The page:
November 26, 2018

Socks and Stocks: Why Market Volatility Can Be Your Friend

Retirement Mindset Photo For Blog

“Whether we’re talking about socks or stocks, I like buying quality merchandise when it is marked down.” – Warren Buffett

Nobody likes a volatile market. Behavioral economists have shown many different ways in which we feel psychological pain when we lose money (see my favorite non-investing investment book, Thinking Fast and Slow by Daniel Kahneman) . And if you’re in retirement, particularly early in retirement, a serious market decline can be a problem, though not necessarily the end of the world. There are many other strategies for dealing with down markets when you’re in the distribution phase of investing. However, if you are a young investor building your retirement savings, indeed for anyone still saving and building their portfolio, a declining market can be the best thing that could happen to you.

As the market has dropped over the last few weeks, I’ve had several clients in the office tell me that they are very discouraged, and either want to quit contributing to their 401k or move their money to perceived safer investments in the account. After ten months of contributions, their account value is still right where it was in January, so why bother adding to the account? In dollar terms, that may be true. But, I’m always quick to point out, they own many more shares of the funds in their portfolio than they did at the beginning of the year. They are essentially buying those funds on sale, and when prices come back to former levels, their portfolio’s value will be better off than if the market had remained steady.

Imagine you are putting $100 per month into an investment that is worth $10 / share. Over the course of nine months, the price steadily rises $0.25 every month until September, when it reaches $12 / share. You would have invested $900 and have a value of $985.22. Not bad at all! That’s a 9.5% return in less than a year. See Chart 1 below for the numbers.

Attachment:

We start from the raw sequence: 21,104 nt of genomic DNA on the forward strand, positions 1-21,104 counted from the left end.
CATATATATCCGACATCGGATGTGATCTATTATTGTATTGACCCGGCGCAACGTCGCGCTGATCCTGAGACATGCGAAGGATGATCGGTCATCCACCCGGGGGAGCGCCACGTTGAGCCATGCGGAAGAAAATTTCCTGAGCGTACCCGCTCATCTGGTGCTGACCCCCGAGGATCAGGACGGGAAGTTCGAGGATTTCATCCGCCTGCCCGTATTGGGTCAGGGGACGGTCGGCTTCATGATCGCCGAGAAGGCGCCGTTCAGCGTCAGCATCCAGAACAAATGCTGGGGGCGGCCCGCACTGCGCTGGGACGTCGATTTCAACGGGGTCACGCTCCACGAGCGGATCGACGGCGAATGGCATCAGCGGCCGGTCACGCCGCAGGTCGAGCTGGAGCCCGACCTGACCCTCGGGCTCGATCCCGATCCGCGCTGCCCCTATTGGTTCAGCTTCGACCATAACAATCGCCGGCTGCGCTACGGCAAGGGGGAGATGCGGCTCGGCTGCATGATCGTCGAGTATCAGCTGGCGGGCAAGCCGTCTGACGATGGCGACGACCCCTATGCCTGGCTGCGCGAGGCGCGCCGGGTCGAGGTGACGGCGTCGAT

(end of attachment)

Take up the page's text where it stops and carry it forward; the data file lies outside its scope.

Now imagine that you started with the same investment, but instead of rising steadily over nine months, it dropped a dollar each month until April, when it hit $7 / share, and then rose steadily a dollar each month until, like the first investment, it reached $12 / share in September. You would have the same $900 investment, but the value would be $1,187.19.  That’s a fantastic 20.8% return. By stomaching the downs and ups of a volatile investment, you outperformed the steady return fund by 11.3% despite both funds starting and ending at the same price.

There are two keys that make this work. The first is mathematical: When you continue buying shares of a fund that is declining, you are purchasing more of those shares each month than you would have bought had the price stayed constant or risen. When the fund then rises in price, the return on those shares compounds at a higher rate.

The second key is a bit less mathematical but fundamental to investing:  You have to believe that the market, while in decline, will rise again and return to its old levels and beyond. It always has and will continue to do so, despite all the crazy turmoil in the world and whatever is pushing prices down currently. That turmoil, and worse, has always been there. If you are buying shares of appropriate funds in a well–thought–out portfolio, you are buying valuable merchandise at sale prices when the market declines.